Sunday, May 02, 2010
A Brief History of May Day
I missed May Day yesterday, so I am making up for it with a short post today! Even though I don't have a Maypole in my backyard (and no one would dance around it with me anyway!) I do like to think that spring is really and truly here at last. The flowers are out, the trees are green, and the sun is warm again. It feels like waking up after winter hibernation!
The origins of May Day date back many centuries. For the Druids in the British Isles, May 1 marked one of their most important holidays of the year--Beltane, which was thought to divide the year in two (the other half ended with Samhain in November). They would set a new fire which was thought to give life to the springtime sun. Cattle were passed through the smoke to purify them for the coming season, and there was dancing and partying galore.
When the Romans came along in Britain, the first of May was still a holiday. They devoted it to the worship of the goddess Flora, and it was 5-day party called (appropriately) Floralia. These traditions gradually blended with those of Beltane. By the Medieval era, every village had a Maypole, which was brought in with much rejoicing and partying (it was a point of pride for each village to have the largest, most ornate pole around!). There would be dancing, music, feasting, markets and (again) parties. A May Queen would be chosen and May baskets left on doorsteps.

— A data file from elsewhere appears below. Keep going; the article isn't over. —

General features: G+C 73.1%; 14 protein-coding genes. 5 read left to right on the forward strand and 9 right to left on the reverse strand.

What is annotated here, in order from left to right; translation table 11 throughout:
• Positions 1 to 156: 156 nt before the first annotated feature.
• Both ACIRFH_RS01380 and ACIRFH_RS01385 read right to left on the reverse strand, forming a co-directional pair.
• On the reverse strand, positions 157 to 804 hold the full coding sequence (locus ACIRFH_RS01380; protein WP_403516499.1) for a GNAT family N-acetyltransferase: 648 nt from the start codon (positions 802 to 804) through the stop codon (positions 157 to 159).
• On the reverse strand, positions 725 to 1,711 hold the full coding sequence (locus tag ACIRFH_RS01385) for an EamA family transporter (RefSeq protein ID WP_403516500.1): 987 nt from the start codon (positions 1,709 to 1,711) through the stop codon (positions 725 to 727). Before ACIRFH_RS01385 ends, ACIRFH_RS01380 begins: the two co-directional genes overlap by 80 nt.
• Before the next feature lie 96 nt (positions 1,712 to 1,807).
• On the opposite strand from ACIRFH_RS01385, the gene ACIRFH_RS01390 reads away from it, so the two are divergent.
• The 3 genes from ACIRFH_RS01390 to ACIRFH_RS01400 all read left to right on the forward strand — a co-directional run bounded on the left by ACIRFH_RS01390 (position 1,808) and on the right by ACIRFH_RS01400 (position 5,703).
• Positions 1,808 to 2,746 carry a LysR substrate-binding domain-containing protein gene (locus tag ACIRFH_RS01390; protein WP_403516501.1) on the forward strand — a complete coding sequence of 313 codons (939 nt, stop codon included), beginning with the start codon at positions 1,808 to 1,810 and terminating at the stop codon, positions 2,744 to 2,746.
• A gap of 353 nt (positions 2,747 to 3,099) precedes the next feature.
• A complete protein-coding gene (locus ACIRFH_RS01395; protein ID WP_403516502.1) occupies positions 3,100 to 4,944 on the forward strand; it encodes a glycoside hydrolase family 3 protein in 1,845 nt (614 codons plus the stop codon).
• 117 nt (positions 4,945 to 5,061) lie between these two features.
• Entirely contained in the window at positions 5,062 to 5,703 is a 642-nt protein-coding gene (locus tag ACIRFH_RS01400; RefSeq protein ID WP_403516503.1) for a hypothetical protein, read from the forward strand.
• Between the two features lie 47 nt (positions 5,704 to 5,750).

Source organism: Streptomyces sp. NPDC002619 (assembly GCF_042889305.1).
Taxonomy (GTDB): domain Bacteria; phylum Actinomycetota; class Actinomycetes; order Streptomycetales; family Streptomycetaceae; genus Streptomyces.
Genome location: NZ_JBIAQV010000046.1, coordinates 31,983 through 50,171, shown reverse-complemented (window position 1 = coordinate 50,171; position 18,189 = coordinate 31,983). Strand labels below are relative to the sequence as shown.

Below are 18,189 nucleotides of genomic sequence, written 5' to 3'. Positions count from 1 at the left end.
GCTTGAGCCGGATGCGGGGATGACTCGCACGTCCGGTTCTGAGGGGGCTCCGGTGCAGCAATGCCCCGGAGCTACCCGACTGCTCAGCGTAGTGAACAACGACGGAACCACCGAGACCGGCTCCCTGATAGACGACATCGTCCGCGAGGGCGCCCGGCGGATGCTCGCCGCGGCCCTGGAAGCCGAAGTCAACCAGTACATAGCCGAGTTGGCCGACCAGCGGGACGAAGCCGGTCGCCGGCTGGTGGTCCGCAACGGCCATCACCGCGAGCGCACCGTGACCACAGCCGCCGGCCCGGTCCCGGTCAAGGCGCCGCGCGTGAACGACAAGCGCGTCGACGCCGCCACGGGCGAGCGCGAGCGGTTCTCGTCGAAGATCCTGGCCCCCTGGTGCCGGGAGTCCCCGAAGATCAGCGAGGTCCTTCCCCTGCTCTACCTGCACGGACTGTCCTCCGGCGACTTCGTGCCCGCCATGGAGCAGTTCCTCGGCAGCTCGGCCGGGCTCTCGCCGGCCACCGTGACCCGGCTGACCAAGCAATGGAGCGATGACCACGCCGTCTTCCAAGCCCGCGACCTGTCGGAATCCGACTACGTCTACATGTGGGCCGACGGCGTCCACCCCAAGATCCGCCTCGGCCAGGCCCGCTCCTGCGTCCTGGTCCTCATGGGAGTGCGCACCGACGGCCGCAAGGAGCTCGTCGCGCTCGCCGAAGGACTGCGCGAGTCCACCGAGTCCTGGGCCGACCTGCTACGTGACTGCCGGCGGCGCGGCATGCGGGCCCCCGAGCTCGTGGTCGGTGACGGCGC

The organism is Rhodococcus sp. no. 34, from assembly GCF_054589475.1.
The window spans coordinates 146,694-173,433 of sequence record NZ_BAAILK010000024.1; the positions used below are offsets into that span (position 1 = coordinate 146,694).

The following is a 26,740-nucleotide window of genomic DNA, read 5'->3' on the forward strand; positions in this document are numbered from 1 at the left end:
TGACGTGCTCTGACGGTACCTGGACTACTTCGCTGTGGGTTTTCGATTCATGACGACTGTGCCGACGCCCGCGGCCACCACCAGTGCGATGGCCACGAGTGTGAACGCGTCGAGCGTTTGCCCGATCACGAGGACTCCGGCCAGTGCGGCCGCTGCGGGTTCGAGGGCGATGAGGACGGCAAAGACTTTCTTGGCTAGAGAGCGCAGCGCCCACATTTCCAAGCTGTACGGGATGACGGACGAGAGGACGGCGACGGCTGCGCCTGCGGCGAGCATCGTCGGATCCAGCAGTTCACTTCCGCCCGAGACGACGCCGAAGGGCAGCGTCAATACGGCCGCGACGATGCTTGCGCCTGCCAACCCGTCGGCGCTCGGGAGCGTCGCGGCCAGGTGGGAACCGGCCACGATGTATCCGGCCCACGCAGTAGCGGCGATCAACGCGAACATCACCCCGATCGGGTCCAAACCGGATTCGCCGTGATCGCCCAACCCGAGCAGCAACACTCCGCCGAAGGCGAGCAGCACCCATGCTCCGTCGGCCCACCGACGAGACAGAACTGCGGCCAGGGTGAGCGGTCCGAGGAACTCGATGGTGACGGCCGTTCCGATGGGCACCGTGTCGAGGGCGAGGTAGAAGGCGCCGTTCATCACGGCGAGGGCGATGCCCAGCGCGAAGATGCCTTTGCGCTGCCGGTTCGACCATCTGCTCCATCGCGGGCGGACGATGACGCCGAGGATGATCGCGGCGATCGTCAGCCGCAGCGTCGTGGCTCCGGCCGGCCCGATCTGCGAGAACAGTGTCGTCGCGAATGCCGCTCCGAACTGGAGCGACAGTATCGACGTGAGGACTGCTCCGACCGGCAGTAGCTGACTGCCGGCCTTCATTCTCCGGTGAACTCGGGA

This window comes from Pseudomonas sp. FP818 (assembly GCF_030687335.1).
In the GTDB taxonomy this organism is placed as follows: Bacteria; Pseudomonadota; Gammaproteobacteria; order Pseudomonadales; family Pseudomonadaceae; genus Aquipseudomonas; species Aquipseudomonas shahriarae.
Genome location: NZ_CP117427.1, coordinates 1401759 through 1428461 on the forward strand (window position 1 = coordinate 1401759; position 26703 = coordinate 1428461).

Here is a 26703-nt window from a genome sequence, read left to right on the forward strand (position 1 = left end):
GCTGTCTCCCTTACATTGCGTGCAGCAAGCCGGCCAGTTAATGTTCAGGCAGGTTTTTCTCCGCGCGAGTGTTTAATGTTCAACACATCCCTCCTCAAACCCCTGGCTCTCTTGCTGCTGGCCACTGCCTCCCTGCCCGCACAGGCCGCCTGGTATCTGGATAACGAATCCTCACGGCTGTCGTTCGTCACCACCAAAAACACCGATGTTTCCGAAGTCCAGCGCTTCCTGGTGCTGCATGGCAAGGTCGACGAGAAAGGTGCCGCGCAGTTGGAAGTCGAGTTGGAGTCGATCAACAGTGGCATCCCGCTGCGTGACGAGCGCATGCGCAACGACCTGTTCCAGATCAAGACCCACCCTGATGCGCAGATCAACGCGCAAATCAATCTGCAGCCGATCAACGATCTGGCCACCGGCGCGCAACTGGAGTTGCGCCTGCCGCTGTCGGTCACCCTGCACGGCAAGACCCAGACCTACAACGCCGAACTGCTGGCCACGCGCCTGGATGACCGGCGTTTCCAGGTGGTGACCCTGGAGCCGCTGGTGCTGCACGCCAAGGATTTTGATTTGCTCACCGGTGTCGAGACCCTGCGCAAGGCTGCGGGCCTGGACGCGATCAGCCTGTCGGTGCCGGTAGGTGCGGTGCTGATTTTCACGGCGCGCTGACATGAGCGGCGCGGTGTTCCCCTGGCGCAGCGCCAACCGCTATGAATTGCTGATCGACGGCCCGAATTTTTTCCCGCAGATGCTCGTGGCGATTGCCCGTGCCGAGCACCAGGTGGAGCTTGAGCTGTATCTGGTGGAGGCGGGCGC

The Puritans did not like the May Day traditions (predictably--they also shut down the theaters), and the Long Parliament put a stop to the public celebrations in 1644 on the grounds that they were pagan in origin. When Charles II came back to the throne, Fun was back, and the Maypole reappeared. The Puritanical influence also meant that May Day never caught on in a big way in America, but some of us like to celebrate it in our little ways...
More information can be found about the holiday here! Do you do anything to celebrate May Day??